About the New York Center for Jungian Studies

Founded in 1991 by Aryeh Maidenbaum and Diana Rubin, the New York Center for Jungian Studies offers seminars and study tours in extraordinary settings. Each year, the Center presents a spring program in Ireland, a Jung on the Hudson summer seminar, and a study tour abroad. Accompanied by outstanding and internationally recognized analysts and authors, we take great pride in creating unique and meaningful content that provides insight into the concepts of C.G. Jung and how we may better understand ourselves and our world by drawing on these ideas. Additionally, our programs offer a rare opportunity for participants to meet and exchange ideas with others who come from diverse backgrounds, yet who all have a common interest in the psychology and ideas of Carl Jung.

In a world fraught with dissension and anxiety, our programs are designed to be a respite from daily life and a journey inward to deepen our Individuation process. Our seminars and study tours provide an ideal setting to stretch ourselves psychologically, learn how to better balance spirit and matter, and mine the depths of our inner Self. When we can respect the power of the unconscious and look beyond causality and effect, we are able to further our potential for individuation and growth.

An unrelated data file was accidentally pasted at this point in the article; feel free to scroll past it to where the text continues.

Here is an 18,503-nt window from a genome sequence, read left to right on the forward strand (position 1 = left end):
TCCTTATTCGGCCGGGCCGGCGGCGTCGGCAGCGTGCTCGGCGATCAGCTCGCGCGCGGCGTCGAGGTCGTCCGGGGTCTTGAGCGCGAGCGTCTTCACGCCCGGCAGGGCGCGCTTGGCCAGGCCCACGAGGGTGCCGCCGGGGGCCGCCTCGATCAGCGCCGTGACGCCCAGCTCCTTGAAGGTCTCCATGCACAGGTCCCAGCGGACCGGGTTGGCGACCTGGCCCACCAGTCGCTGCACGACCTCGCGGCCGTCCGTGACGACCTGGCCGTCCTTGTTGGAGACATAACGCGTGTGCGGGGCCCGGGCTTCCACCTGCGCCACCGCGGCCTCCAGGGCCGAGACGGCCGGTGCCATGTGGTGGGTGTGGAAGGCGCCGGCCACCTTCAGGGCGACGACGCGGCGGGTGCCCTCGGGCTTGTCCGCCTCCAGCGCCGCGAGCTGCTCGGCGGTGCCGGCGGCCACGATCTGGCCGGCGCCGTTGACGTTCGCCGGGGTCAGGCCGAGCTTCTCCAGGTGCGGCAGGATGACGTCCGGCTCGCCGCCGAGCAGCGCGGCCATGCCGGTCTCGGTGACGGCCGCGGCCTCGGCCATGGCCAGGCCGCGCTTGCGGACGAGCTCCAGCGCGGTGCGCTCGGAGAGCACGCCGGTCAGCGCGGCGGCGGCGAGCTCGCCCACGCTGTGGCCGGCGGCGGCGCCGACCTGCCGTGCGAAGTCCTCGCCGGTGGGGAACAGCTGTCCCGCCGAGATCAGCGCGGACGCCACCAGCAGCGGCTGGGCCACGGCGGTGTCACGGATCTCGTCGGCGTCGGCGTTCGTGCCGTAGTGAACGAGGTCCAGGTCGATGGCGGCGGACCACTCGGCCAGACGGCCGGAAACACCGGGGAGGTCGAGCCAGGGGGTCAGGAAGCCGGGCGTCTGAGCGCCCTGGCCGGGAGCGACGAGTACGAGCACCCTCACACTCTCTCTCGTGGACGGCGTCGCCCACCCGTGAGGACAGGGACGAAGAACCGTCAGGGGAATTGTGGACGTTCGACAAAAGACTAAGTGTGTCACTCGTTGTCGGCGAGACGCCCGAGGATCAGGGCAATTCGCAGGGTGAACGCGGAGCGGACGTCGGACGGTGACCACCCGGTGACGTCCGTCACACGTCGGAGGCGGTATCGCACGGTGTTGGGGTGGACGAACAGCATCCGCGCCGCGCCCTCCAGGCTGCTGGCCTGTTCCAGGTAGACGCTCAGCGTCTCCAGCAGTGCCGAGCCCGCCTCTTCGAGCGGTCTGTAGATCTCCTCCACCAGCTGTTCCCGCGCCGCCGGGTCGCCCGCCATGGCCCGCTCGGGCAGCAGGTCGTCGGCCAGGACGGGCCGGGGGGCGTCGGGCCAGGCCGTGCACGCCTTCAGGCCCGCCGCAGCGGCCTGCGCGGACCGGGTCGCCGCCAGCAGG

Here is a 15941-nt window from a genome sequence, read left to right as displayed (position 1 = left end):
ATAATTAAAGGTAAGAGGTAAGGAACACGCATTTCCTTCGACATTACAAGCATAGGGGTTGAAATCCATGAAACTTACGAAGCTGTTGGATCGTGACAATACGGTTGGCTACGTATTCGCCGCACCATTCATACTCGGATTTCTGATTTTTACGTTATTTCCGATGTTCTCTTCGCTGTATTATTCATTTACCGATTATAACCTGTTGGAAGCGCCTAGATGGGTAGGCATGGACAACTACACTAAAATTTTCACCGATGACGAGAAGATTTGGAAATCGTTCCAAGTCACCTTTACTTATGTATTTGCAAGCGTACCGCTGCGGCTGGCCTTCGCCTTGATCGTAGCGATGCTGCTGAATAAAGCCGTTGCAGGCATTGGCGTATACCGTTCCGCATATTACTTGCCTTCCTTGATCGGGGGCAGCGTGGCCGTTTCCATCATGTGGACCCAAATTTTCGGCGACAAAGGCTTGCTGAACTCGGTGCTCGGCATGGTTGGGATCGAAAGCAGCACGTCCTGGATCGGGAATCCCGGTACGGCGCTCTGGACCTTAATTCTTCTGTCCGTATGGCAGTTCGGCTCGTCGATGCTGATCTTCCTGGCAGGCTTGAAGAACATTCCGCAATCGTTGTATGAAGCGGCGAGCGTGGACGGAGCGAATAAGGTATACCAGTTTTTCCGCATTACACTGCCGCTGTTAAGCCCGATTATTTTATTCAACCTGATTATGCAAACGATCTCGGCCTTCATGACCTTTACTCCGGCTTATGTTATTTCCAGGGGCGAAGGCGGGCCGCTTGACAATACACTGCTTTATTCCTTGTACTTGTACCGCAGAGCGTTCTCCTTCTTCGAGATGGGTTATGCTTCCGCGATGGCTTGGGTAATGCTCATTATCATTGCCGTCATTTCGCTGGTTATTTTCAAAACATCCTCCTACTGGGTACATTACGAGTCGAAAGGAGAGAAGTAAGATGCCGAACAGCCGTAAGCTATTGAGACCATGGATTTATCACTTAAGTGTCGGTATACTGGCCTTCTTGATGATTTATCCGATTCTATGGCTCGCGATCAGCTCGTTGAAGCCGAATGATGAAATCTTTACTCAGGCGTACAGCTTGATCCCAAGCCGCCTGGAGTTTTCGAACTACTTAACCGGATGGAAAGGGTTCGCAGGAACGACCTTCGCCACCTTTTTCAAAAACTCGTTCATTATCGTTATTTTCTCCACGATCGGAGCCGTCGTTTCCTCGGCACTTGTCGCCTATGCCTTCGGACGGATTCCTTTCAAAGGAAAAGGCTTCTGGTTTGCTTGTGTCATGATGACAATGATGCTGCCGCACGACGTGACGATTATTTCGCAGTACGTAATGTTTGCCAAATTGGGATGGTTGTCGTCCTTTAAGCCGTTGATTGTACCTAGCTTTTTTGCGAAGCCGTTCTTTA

New York Center for Jungian Studies’ programs are open to individuals of all fields as well as mental health professionals; participants hail from all over the U.S., Canada and abroad. A combination of inspired content, magical settings, superb accommodations, and gourmet meals provide an unforgettable experience and a unique and meaningful learning vacation. Continuing education credits are offered for mental health professionals.

The Center's Codirectors

Aryeh Maidenbaum, Ph.D., Jungian analyst, is co-director of the New York Center for Jungian Studies; editor and contributor to the book Jung and the Shadow of Anti-Semitism, and co-editor, with Stephen Martin, of Lingering Shadows: Jungians, Freudians, and Anti-Semitism. Among his other publications are “The Search for Spirit in Jungian Psychology,” “Sounds of Silence,” and “Psychological Type, Job Change and Personal Growth.” Dr. Maidenbaum was formerly on the faculty of NYU, where he taught courses on Jungian psychology. He lectures and leads workshops internationally and organizes and leads educational Jewish heritage travel programs throughout the world. He is currently writing a book on aspects of Judaism through a Jungian lens.

Diana Rubin, LCSW, is codirector of the New York Center for Jungian Studies. She is in private practice in New York City and New Paltz, in the Hudson Valley, where she specializes in working with creative and performing artists. A staff psychotherapist at the Postgraduate Center’s Institute for the Performing Artist for many years, she has organized and led Jungian seminars and study tours for more than 25 years on topics related to Jung, creativity, and the arts. 

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